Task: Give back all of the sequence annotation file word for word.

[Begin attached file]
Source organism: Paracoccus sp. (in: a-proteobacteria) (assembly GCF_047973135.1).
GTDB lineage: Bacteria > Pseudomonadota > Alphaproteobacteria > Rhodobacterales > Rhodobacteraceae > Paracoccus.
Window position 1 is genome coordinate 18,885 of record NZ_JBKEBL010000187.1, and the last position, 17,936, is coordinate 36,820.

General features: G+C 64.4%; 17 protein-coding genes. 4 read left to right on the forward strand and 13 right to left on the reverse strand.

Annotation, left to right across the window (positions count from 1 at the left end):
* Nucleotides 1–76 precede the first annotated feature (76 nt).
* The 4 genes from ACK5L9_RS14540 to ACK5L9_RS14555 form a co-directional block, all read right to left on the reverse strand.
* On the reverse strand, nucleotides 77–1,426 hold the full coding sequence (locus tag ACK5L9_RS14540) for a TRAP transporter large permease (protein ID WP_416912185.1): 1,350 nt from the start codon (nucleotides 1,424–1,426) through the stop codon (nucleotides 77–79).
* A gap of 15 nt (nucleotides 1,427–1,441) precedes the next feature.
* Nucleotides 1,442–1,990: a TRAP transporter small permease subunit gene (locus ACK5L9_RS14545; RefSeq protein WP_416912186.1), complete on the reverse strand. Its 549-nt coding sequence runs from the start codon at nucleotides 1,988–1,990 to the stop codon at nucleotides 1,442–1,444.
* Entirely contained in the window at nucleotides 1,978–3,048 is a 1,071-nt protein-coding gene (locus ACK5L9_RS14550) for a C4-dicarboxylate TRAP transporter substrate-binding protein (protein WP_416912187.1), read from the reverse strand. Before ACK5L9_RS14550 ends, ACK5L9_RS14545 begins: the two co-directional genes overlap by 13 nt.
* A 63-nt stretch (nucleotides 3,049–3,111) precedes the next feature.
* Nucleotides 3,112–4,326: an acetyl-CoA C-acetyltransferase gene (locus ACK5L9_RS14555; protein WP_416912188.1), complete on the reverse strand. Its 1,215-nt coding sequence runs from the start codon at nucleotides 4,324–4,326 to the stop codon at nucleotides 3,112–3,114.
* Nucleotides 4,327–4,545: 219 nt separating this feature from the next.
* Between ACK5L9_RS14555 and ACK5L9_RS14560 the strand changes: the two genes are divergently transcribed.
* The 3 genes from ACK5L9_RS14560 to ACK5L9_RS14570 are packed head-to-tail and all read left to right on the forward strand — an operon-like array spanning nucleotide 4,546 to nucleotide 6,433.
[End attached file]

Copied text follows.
Source organism: Paracoccus sp. (in: a-proteobacteria) (assembly GCF_047973135.1).
GTDB lineage: Bacteria > Pseudomonadota > Alphaproteobacteria > Rhodobacterales > Rhodobacteraceae > Paracoccus.
Window position 1 is genome coordinate 18,885 of record NZ_JBKEBL010000187.1, and the last position, 17,936, is coordinate 36,820.

General features: G+C 64.4%; 17 protein-coding genes. 4 read left to right on the forward strand and 13 right to left on the reverse strand.

Annotation, left to right across the window (positions count from 1 at the left end):
* Nucleotides 1–76 precede the first annotated feature (76 nt).
* The 4 genes from ACK5L9_RS14540 to ACK5L9_RS14555 form a co-directional block, all read right to left on the reverse strand.
* On the reverse strand, nucleotides 77–1,426 hold the full coding sequence (locus tag ACK5L9_RS14540) for a TRAP transporter large permease (protein ID WP_416912185.1): 1,350 nt from the start codon (nucleotides 1,424–1,426) through the stop codon (nucleotides 77–79).
* A gap of 15 nt (nucleotides 1,427–1,441) precedes the next feature.
* Nucleotides 1,442–1,990: a TRAP transporter small permease subunit gene (locus ACK5L9_RS14545; RefSeq protein WP_416912186.1), complete on the reverse strand. Its 549-nt coding sequence runs from the start codon at nucleotides 1,988–1,990 to the stop codon at nucleotides 1,442–1,444.
* Entirely contained in the window at nucleotides 1,978–3,048 is a 1,071-nt protein-coding gene (locus ACK5L9_RS14550) for a C4-dicarboxylate TRAP transporter substrate-binding protein (protein WP_416912187.1), read from the reverse strand. Before ACK5L9_RS14550 ends, ACK5L9_RS14545 begins: the two co-directional genes overlap by 13 nt.
* A 63-nt stretch (nucleotides 3,049–3,111) precedes the next feature.
* Nucleotides 3,112–4,326: an acetyl-CoA C-acetyltransferase gene (locus ACK5L9_RS14555; protein WP_416912188.1), complete on the reverse strand. Its 1,215-nt coding sequence runs from the start codon at nucleotides 4,324–4,326 to the stop codon at nucleotides 3,112–3,114.
* Nucleotides 4,327–4,545: 219 nt separating this feature from the next.
* Between ACK5L9_RS14555 and ACK5L9_RS14560 the strand changes: the two genes are divergently transcribed.
* The 3 genes from ACK5L9_RS14560 to ACK5L9_RS14570 are packed head-to-tail and all read left to right on the forward strand — an operon-like array spanning nucleotide 4,546 to nucleotide 6,433.